Calgary Police Service Chief Mark Neufeld will be leading the city’s police force until 2027.
The Calgary Police Commission announced the extension of Neufeld’s contract on Friday morning. The extension will “ensure stability in leadership” of the CPS for another four years, the commission said.
Neufeld was sworn in on June 10, 2019 after former police chief Roger Chaffin stepped down in January that year. Before serving as CPS chief, Neufeld was the chief of the Camrose Police Service and worked in both Vancouver and Edmonton.
At the time, Neufeld said he would focus on domestic violence and address the history of bullying and harassment from within the force.
Neufeld told reporters in 2019 that he spent a lot of time connecting with officers in all districts to get a better sense of their personal work experiences before he was appointed. He promised to change the culture within the force while also changing the public’s perception of police officers.
Chaffin publicly exposed some of those concerns around bullying and harassment before he stepped down.
“Strong stable leadership will ensure that the work that matters to Calgarians will continue uninterrupted,” said Calgary Police Commission chair Shawn Cornett at a news conference on Friday morning.
“Chief Neufeld has demonstrated strong leadership and is championing many of the priorities that matter to Calgarians. Our commission is very happy to have his leadership continue for the next four years.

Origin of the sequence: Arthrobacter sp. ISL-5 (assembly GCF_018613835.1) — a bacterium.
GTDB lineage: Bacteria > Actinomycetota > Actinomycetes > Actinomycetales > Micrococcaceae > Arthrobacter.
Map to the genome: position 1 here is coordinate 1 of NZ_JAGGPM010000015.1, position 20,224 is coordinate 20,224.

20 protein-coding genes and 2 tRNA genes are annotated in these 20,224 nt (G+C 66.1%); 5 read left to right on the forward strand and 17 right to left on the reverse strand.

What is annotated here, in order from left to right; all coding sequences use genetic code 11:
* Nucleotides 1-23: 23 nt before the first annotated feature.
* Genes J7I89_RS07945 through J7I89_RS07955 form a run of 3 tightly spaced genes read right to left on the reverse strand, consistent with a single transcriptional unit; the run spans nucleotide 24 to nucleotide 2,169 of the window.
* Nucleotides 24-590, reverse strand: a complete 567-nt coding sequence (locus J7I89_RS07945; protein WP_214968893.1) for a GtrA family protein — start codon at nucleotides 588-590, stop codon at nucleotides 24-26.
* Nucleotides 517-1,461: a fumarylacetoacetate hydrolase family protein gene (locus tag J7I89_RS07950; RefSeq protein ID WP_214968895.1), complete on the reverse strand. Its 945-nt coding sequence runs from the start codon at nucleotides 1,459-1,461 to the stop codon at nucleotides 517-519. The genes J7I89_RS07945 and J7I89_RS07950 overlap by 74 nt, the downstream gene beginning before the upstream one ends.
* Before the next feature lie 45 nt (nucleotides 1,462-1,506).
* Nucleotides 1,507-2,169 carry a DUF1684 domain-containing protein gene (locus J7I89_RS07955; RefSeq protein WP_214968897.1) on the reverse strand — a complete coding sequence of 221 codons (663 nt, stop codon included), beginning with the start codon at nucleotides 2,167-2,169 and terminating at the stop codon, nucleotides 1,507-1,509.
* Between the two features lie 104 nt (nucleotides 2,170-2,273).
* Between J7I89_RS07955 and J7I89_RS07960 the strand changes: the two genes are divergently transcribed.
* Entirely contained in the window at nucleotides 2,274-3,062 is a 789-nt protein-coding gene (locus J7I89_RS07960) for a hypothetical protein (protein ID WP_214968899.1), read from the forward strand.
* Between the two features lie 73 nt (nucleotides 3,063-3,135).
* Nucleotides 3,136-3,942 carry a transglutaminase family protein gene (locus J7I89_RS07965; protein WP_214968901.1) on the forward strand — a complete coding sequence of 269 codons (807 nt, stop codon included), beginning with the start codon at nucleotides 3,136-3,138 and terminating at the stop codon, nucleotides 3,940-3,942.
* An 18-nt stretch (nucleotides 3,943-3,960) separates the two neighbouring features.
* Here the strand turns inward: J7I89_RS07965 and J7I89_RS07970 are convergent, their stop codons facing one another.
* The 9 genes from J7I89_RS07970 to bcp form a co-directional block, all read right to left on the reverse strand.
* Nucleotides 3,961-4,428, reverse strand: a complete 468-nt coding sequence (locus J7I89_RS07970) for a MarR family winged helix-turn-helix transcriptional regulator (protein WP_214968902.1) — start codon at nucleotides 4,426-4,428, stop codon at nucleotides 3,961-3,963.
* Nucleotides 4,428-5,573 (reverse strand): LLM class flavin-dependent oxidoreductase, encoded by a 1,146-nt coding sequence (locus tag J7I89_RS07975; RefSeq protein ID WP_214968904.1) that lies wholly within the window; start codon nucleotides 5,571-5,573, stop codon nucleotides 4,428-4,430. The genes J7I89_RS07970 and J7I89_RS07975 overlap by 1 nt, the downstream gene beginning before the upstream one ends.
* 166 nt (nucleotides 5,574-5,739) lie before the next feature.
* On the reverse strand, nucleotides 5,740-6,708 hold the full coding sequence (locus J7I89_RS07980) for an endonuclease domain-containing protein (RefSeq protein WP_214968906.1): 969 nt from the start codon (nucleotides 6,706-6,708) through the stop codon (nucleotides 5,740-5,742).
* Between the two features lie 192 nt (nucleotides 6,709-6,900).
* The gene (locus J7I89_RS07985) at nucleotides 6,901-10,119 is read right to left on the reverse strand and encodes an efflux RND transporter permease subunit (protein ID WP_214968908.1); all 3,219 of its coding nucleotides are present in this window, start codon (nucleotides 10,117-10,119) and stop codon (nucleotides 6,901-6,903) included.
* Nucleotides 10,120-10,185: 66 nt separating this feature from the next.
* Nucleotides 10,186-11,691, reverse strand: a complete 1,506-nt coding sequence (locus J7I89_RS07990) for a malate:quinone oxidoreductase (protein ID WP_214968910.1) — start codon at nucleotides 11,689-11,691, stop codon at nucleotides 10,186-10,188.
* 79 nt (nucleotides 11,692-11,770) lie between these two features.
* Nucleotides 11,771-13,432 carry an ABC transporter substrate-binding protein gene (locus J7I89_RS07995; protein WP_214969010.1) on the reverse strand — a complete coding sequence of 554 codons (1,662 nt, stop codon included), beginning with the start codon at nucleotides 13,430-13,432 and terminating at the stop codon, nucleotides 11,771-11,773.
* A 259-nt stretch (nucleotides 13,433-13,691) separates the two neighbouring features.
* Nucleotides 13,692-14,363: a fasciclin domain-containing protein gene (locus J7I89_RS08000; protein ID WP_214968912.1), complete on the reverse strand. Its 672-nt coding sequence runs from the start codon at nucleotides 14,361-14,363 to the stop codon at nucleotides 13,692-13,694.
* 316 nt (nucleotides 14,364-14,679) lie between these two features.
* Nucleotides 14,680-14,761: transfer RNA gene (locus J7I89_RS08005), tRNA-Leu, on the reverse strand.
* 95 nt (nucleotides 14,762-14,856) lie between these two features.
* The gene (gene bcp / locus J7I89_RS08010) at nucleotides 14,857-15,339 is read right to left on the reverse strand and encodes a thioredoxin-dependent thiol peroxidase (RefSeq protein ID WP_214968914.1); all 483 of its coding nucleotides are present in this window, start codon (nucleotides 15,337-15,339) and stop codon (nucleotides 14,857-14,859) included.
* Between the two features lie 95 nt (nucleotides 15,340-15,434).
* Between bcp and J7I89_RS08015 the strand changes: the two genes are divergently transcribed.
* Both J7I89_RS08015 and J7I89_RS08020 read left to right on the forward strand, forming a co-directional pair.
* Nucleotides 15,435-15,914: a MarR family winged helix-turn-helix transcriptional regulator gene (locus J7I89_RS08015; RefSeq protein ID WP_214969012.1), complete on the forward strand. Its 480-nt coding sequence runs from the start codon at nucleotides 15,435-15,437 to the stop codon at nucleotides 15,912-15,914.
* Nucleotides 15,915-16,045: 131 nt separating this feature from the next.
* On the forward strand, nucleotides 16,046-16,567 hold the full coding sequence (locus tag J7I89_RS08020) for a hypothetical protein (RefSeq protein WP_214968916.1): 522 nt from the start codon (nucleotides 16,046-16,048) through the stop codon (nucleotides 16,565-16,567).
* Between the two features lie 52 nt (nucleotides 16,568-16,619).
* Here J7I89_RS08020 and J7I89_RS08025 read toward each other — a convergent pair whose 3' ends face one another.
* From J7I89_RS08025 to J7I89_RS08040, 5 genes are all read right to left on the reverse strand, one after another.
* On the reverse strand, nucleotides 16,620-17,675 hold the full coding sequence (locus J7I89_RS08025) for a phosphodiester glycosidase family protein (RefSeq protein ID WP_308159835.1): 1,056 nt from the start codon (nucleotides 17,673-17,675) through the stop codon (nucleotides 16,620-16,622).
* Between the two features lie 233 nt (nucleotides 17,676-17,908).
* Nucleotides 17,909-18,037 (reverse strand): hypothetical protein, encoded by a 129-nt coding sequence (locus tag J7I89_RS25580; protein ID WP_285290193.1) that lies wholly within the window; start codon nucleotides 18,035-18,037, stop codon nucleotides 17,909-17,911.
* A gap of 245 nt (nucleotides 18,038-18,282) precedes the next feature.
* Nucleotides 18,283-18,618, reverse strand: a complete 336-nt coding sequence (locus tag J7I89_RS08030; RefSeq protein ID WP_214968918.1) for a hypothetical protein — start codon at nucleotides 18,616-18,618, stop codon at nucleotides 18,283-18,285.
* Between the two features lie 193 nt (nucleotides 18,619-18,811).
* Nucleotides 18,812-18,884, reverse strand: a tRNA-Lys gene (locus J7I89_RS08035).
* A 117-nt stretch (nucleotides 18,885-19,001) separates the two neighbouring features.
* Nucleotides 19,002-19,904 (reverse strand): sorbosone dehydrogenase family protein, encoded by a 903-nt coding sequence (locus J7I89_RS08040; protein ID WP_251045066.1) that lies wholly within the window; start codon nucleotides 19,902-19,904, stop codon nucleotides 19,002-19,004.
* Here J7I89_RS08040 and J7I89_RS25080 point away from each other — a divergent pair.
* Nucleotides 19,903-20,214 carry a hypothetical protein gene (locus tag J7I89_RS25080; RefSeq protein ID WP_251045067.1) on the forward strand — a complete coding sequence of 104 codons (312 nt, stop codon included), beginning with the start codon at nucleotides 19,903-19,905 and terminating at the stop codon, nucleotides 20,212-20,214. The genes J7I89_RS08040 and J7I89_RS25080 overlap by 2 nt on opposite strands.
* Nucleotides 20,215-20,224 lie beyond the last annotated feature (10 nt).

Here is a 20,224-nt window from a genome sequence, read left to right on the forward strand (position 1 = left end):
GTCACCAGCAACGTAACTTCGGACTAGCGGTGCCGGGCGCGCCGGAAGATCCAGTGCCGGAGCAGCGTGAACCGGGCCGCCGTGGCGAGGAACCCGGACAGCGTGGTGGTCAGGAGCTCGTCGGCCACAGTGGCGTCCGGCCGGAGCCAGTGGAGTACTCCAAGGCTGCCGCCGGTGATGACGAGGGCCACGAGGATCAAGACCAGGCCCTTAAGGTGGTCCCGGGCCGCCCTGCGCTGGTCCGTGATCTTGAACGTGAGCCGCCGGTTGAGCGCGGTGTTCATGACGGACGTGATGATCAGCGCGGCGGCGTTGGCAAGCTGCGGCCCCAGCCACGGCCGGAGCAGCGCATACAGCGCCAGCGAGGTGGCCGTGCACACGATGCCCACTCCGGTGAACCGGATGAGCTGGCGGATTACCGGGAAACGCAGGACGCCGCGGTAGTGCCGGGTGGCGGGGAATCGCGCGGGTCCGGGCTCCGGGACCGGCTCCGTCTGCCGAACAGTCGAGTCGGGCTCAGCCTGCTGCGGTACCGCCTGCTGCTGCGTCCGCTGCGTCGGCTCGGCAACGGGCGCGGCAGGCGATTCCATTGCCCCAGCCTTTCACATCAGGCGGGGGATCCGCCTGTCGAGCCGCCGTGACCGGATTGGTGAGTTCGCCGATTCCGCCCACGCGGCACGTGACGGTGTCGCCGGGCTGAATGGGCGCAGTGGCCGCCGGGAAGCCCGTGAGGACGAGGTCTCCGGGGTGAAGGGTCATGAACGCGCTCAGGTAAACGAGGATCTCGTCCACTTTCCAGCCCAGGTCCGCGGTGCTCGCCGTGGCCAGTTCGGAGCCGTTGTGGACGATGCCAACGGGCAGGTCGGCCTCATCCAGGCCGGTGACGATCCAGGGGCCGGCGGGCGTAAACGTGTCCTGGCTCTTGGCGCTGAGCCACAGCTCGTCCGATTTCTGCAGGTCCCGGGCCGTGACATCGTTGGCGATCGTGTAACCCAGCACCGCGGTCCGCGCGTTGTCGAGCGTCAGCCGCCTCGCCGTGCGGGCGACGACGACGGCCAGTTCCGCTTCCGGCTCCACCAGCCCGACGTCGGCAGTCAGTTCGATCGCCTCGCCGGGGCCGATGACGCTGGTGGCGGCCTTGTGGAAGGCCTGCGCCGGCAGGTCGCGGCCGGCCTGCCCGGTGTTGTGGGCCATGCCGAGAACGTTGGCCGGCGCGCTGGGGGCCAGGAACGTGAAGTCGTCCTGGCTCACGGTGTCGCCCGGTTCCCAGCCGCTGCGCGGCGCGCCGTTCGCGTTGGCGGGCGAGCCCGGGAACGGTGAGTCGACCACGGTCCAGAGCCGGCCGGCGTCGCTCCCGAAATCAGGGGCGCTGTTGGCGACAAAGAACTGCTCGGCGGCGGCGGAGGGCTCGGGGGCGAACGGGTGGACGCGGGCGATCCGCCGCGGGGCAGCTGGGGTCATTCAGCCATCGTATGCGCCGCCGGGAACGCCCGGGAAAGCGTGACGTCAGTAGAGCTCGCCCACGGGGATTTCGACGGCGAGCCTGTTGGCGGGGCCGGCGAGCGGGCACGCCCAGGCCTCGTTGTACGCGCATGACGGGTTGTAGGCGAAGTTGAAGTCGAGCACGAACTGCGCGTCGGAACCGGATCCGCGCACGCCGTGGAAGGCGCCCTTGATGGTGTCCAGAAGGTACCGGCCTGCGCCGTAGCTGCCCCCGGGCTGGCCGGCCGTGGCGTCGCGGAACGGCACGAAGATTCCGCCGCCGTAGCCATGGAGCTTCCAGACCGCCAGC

“Committing to very good, strong leadership that is stable was one of the key factors (for the extension).”
Cornett said the continuity and consistency will help extend the relationships between the police, city council and community resources.
“The partnerships and relationships don’t happen at the flip of the switch. You have to work on them and build them,” she told reporters.
“The partnership between the police service and the city has been front and center … I think the continuity will make things more consistent and stable going forward.”
Neufeld said crime and social disorder will remain a top priority as chief of the CPS. He said he will be working closely with other police agencies and various levels of government to advocate for reforms that will help address these issues.
“I’m grateful for the opportunity to extend my appointment in the role as chief constable for the Calgary Police Service,” he told reporters.
“We remain absolutely committed to serving and protecting the citizens of Calgary. Stability and consistency of direction will help us moving forward.”
Neufeld said he wants to support his officers and raise their morale. Staffing shortages and a rise in crime and social disorder in Calgary have taken a toll on CPS members.
“Looking after people in the organization so they can deliver services in the community is important, and that’s what I want to focus on too,” he said.
Cornett noted the commission has mandated the service to work on a plan to improve morale within the service and to listen to the feedback provided by officers and staff.
“Once you have a workforce that is more engaged, more comfortable and happier at work, they’re going to provide better service to people on the streets,” she said.
“Making sure they are engaged and happy about what is going on is critical for the community.”
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